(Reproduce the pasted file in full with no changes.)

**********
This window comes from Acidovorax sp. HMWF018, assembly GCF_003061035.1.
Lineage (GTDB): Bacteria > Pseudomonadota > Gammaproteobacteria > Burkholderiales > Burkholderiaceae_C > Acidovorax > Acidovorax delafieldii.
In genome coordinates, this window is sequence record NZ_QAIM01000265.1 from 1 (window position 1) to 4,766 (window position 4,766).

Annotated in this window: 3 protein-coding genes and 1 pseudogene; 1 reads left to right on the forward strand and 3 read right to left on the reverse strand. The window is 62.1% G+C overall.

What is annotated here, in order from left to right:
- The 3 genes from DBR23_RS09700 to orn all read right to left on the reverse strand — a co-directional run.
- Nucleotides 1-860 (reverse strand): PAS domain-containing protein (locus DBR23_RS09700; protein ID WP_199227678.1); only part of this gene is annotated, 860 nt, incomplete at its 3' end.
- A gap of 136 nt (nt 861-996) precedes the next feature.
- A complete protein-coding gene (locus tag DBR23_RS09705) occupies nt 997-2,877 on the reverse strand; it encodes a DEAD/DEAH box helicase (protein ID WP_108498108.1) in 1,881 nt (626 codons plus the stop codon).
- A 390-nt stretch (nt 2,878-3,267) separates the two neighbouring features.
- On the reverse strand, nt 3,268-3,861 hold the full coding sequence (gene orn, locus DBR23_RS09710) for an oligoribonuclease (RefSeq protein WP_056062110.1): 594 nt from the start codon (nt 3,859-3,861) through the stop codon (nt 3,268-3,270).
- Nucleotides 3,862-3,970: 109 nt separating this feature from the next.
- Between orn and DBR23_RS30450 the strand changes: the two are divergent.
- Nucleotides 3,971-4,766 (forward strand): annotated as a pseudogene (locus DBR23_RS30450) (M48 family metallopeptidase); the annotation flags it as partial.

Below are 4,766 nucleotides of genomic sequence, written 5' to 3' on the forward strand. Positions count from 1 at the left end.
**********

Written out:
This window comes from Acidovorax sp. HMWF018, assembly GCF_003061035.1.
Lineage (GTDB): Bacteria > Pseudomonadota > Gammaproteobacteria > Burkholderiales > Burkholderiaceae_C > Acidovorax > Acidovorax delafieldii.
In genome coordinates, this window is sequence record NZ_QAIM01000265.1 from 1 (window position 1) to 4,766 (window position 4,766).

Annotated in this window: 3 protein-coding genes and 1 pseudogene; 1 reads left to right on the forward strand and 3 read right to left on the reverse strand. The window is 62.1% G+C overall.

What is annotated here, in order from left to right:
- The 3 genes from DBR23_RS09700 to orn all read right to left on the reverse strand — a co-directional run.
- Nucleotides 1-860 (reverse strand): PAS domain-containing protein (locus DBR23_RS09700; protein ID WP_199227678.1); only part of this gene is annotated, 860 nt, incomplete at its 3' end.
- A gap of 136 nt (nt 861-996) precedes the next feature.
- A complete protein-coding gene (locus tag DBR23_RS09705) occupies nt 997-2,877 on the reverse strand; it encodes a DEAD/DEAH box helicase (protein ID WP_108498108.1) in 1,881 nt (626 codons plus the stop codon).
- A 390-nt stretch (nt 2,878-3,267) separates the two neighbouring features.
- On the reverse strand, nt 3,268-3,861 hold the full coding sequence (gene orn, locus DBR23_RS09710) for an oligoribonuclease (RefSeq protein WP_056062110.1): 594 nt from the start codon (nt 3,859-3,861) through the stop codon (nt 3,268-3,270).
- Nucleotides 3,862-3,970: 109 nt separating this feature from the next.
- Between orn and DBR23_RS30450 the strand changes: the two are divergent.
- Nucleotides 3,971-4,766 (forward strand): annotated as a pseudogene (locus DBR23_RS30450) (M48 family metallopeptidase); the annotation flags it as partial.

Below are 4,766 nucleotides of genomic sequence, written 5' to 3' on the forward strand. Positions count from 1 at the left end.